Growth Trend ‘Very Slow But Steady’

BY STEVE DINNEN

If there’s an overriding theme to today’s economic environment, financial planner Chris Cook believes it’s that “there is no overriding theme.”

The economy is good (although this historically long recovery from 2008-09 is somewhat anemic). After stumbling in the fourth quarter of 2018, equities got off to their best start of the year since 1987 and, as measured by the Dow Jones and S&P 500 indexes, have posted year-to-date 2019 gains in the double-digit range.

“This growth trend has been very slow but steady,” said Cook, chief investment strategist at private wealth management firm Gilbert & Cook. He made his remarks at the midyear economic outlook sponsored by West Des Moines-based Gilbert & Cook.

No one is yet predicting an end to what by now is the longest expansion in history. Steve Jacobs, a president of business valuation firm BCC Advisers, hazarded a guess that “we’re in later innings of the game.” Yet, from his perspective, the mergers and acquisitions business remains strong. There is by now plenty of capital to fuel purchases, said Jacobs, although there is a problem in that not enough companies are available.

On the minus side of the ledger, Keri Jacobs, an economist and associate professor at Iowa State University, said storm clouds – literally – have persisted in the agribusiness sector.

Tax law changes first threw complications to farmers. Then the Trump-initiated trade war with China brought about retaliatory measures that have curbed  sales of two cash crops that are near and dear to Iowans – pork and soybeans. And then the weather misbehaved, with heavy spring rains stalling or completely preventing planting, especially in southern Iowa.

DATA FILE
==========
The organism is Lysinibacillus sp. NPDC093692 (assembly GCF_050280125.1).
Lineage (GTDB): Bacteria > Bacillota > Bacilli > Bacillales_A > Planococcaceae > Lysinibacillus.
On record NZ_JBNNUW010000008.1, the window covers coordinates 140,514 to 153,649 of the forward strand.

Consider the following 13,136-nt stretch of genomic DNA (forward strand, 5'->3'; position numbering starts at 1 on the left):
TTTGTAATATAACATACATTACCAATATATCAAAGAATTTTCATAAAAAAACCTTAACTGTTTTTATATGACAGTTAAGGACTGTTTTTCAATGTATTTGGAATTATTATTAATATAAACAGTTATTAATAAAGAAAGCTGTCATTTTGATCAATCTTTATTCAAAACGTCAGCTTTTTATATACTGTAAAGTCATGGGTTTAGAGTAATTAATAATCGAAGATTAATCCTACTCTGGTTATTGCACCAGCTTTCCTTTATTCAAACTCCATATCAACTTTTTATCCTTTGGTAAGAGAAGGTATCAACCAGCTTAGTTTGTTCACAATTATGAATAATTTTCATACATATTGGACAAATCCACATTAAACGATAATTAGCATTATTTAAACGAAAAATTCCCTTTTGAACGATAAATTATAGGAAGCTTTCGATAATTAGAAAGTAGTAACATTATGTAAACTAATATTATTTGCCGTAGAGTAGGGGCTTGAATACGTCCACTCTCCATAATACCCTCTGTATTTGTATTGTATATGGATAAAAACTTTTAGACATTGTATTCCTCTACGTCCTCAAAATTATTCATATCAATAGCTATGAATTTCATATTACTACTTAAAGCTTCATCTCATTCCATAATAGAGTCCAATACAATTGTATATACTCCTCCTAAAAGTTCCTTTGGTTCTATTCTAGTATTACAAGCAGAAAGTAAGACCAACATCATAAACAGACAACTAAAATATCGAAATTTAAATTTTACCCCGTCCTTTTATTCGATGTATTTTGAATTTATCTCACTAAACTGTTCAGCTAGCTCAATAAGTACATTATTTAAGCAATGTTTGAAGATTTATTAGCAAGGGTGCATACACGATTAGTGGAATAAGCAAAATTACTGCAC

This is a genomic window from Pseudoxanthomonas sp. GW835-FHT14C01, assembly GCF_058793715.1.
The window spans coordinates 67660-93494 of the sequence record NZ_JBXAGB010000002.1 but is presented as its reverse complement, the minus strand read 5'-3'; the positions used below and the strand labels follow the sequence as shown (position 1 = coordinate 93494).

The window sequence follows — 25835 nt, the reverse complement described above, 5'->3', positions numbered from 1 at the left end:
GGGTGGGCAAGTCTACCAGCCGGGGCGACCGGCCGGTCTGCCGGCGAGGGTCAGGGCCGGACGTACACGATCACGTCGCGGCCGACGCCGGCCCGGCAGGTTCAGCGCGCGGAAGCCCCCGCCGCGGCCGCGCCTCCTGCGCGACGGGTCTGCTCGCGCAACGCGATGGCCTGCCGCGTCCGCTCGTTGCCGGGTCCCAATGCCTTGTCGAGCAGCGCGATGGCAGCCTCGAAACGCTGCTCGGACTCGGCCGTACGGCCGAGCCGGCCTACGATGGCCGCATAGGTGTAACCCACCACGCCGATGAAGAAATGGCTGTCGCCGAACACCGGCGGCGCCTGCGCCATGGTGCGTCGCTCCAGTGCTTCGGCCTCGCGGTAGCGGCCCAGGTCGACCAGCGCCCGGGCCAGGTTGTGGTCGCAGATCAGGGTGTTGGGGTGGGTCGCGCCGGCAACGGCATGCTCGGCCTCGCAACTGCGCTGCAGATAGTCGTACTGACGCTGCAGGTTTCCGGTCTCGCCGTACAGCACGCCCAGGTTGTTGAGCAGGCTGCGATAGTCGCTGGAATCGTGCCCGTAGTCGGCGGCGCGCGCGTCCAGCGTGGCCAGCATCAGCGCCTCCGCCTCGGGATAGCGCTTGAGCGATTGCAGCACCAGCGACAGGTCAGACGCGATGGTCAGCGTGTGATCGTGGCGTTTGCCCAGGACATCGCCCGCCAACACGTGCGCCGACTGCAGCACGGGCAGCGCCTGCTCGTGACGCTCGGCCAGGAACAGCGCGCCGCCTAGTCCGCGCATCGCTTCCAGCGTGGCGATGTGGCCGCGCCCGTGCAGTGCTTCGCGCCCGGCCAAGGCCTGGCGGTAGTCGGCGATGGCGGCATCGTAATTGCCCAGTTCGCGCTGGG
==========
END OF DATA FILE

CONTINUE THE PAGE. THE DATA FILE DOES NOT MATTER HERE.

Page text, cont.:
“It was a trifecta of the worst things” to hit Iowa’s farmers, said Keri Jacobs. Government payments from insurance and trade relief will lessen the impact somewhat, but she still envisions more than $1 billion in losses.

If there is any good news here, Cook said, it is that on a macro scale, ag sector losses are targeted to a limited percentage of the national economy. Further, Keri Jacobs said that farmland values have not fallen as much as might be expected.

Though all good things come to an end, Cook noted that the nation had an economic expansion of 92 months that was interrupted in August of 1990 and then resumed for another 120 months starting in March of 1991 – 18 years in total. So it’s not chiseled in stone that the current expansion of 122 months is doomed to sudden collapse.

Returning to baseball analogies, Steve Jacobs asked whether the economy can now “go into extra innings.”

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